If ever the United States required a president capable of working on the bright side of the force it was in early 1861, at a time when internal tensions were tearing apart the Northern from the Southern states.
The Northern states were eager to hide behind trade protection as a means of growing their industrial base in a non-competitive environment. The Southern states were eager for free trade in order further to expand their markets overseas for agricicultural produce and for cotton and tobacco.
The Northern states were anxious about the perceived economic advantage of their Southern compatriots stemming from the use of slave labor and enraged by the perceived immorality of slavery. The Southern states were heavily dependent on such labor and had invested large sums of capital in developing slave labor forces.
An uneasy compromise had carried the nation forward for a decade prior to 1860. The country was divided between slave and non-slave states and the allocation of additional states to slave and non-slave status was determined by the Missouri Compromise. The Electoral College was carefully balanced in this manner, with Democratic Party victories securing the South from political attack on the ‘peculiar institution’.
In 1860, this delicate political balance fractured. The Democrats, meeting in Charleston, South Carolina in April 1860 split on North-South lines. The Northern Democrats supported Stephen Douglas, as their best chance to defeat anti-slavery Republicans. However, despite Douglas’s ardent support for slavery, the Southern Democrats considered Douglas a traitor, because he supported popular sovereignty, permitting the territories to choose not to have slavery. The Southern Democrats stormed out of the convention without choosing a candidate. Six weeks later, the Northern Democrats chose Douglas, while the Southern Democrats chose Vice President John C. Breckenridge.
With the Democratic Party vote split between two candidates, the Republicans sensed a break-through opportunity. Meeting in Chicago in May 1860, they sought a candidate capable of delivering four marginal Northern states – New Jersey, Illinois, Indiana and Pennsylvania. Lincoln had made a name for himself in the Douglas -Lincoln debates. Although personally Lincoln had no time for blacks – later advocating a policy of repatriating them all back to their African origins – politically he had debated in favor of ending the ‘peculiar institution’. So the scene was set for a head-on collision.
Fearing for the Union, a group of aging politicians and distinguished citizens, calling themselves the Constitutional Union Party, nominated John Bell of Tennessee, a wealthy slaveholder, as their candidate for president. John Bell promoted moderation with a platform that took no stand on the slavery issue.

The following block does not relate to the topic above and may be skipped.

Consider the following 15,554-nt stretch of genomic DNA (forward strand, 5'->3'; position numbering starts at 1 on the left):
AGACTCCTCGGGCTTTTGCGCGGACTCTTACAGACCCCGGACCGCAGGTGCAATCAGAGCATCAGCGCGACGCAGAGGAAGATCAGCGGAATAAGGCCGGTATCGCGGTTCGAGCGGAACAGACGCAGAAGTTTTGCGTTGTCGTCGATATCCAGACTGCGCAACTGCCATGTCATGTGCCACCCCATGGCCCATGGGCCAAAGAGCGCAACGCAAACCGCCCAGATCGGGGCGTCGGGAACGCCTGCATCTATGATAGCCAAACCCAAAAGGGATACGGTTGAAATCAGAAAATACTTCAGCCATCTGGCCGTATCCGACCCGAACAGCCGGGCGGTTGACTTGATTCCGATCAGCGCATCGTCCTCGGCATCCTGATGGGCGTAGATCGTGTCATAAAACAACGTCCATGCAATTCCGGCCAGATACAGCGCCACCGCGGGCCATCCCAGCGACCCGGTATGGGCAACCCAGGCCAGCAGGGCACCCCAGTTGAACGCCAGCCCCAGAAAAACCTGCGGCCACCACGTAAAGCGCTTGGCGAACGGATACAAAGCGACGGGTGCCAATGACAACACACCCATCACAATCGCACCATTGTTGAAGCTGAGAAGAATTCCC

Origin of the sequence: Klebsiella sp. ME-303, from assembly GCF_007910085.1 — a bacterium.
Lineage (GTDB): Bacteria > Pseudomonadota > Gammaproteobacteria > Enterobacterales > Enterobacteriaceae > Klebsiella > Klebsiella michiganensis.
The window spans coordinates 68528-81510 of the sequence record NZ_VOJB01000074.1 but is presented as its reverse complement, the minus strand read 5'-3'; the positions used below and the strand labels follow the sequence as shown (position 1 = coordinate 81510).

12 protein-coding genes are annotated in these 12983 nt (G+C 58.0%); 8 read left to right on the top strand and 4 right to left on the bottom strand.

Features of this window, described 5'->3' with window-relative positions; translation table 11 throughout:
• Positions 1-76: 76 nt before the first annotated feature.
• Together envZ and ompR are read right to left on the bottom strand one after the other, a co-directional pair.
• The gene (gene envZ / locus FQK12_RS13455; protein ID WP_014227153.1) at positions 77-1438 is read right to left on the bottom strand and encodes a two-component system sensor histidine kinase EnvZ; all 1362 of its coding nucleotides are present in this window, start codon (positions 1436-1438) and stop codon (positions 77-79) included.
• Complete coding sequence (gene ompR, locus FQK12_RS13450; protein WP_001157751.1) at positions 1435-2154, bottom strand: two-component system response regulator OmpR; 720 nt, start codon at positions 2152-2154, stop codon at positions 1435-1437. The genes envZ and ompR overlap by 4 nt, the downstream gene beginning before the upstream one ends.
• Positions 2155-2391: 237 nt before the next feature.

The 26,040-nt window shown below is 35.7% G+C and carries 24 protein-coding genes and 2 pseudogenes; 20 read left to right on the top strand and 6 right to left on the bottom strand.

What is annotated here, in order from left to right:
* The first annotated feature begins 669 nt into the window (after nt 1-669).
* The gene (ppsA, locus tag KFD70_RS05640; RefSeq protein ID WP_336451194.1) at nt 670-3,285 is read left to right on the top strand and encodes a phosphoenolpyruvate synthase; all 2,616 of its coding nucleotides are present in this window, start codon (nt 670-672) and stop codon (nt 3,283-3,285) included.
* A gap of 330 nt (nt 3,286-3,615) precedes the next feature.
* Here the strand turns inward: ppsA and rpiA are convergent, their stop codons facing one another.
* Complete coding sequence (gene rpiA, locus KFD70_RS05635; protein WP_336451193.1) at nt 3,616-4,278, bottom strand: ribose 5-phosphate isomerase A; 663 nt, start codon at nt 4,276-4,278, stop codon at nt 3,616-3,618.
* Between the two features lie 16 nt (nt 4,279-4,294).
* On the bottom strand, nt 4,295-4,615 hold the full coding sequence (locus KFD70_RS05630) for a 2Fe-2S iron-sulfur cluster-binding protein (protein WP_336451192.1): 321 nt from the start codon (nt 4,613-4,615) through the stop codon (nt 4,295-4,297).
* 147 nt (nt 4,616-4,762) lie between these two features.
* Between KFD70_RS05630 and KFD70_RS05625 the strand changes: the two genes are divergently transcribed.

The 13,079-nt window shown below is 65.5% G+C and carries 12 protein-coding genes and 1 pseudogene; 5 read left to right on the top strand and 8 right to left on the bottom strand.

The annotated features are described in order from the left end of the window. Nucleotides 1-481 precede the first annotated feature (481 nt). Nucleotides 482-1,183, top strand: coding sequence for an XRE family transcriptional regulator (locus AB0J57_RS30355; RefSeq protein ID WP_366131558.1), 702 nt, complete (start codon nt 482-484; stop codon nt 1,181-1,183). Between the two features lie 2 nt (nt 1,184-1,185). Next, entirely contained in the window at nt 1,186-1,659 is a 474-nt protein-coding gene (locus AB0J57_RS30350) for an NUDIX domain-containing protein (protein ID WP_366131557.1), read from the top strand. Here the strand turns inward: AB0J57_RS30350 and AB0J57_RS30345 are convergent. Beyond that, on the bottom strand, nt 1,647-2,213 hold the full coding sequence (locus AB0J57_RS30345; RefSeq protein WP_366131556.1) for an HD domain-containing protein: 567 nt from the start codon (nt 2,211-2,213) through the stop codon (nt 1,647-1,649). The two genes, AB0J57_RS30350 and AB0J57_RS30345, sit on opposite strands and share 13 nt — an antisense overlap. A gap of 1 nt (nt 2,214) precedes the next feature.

With four candidates in the field, Abraham Lincoln took the Electoral College with just 39.8 per cent of the popular vote, 18 out of 33 states and 180 out of 303 electoral college votes. John Breckenridge was the runner-up with 18.1 per cent of the popular vote, 11 states and 72 electoral college votes. John Bell ran third with 12.6 per cent of the popular vote, 3 states and 39 electoral college votes. Stephen Douglas trailed the pack with 29.5 per cent of the popular vote but with only 1 state and 12 electoral college votes.
The division was worse even that these statistics suggest. In the eleven states that would later declare for secession from the Union, ballots for Lincoln were cast only in Virginia where he scraped up a meager 1.1 per cent of the popular vote. In the four slave states that did not ( or were not allowed) to secede – Missouri, Kentucky, Maryland and Delaware – Lincoln ran fourth in the first three and third in the last-named. So almost all Lincoln’s votes were concentrated in the free states. He won every free state except New Jersey, where the electoral college vote was split.
In such a situation, high quality leadership from a president enthused with the bright side of the force would be essential to preserve the Union. There was, after all, a deal to be struck, if the will was fired up.
Slave-holders had invested in their slaves under the existing rule of law. Dispossession without recompense would breach the takings clause of the Fifth Amendment. If those who objected to slavery had been urged to put their money where their mouths were, through a tax to free the slaves, thus enabling the federal government to buy out all slaves from their owners at fair market prices, a potential deal might have been sealed.
The price would have been high for the North, but far less than the ensuing War of Northern Aggression. To sweeten the pot, Lincoln might have offered to soften Northern industrial protection in order to allow the reorganizing South to expand its international markets in agricultural products, cotton and tobacco
Instead, a rigid and narrow-minded president prepared for an uncompromising campaign of Southern dispossession. By the time Abraham Lincoln took the oath of office in March 1861, seven Southern states had already seceded from the Union. Lincoln delivered his inaugural address shielded behind a military cordon, with streets lined with soldiers and with riflemen watching from the rooftops and from the windows in the wings of the Capitol.
The harm inflicted on the Constitution of the United States by Lincoln’s unremitting application of the dark side of the force following his electoral victory, will be briefly outlined in tomorrow’s column. Unlike Ebenezer Scrooge, Abraham Lincoln would not be allowed sufficient time on Earth to slip through the narrow window of opportunity provided by the dark side of the force, once he had won the War, in order to leave a legacy of goodwill and good cheer to a badly scarred nation.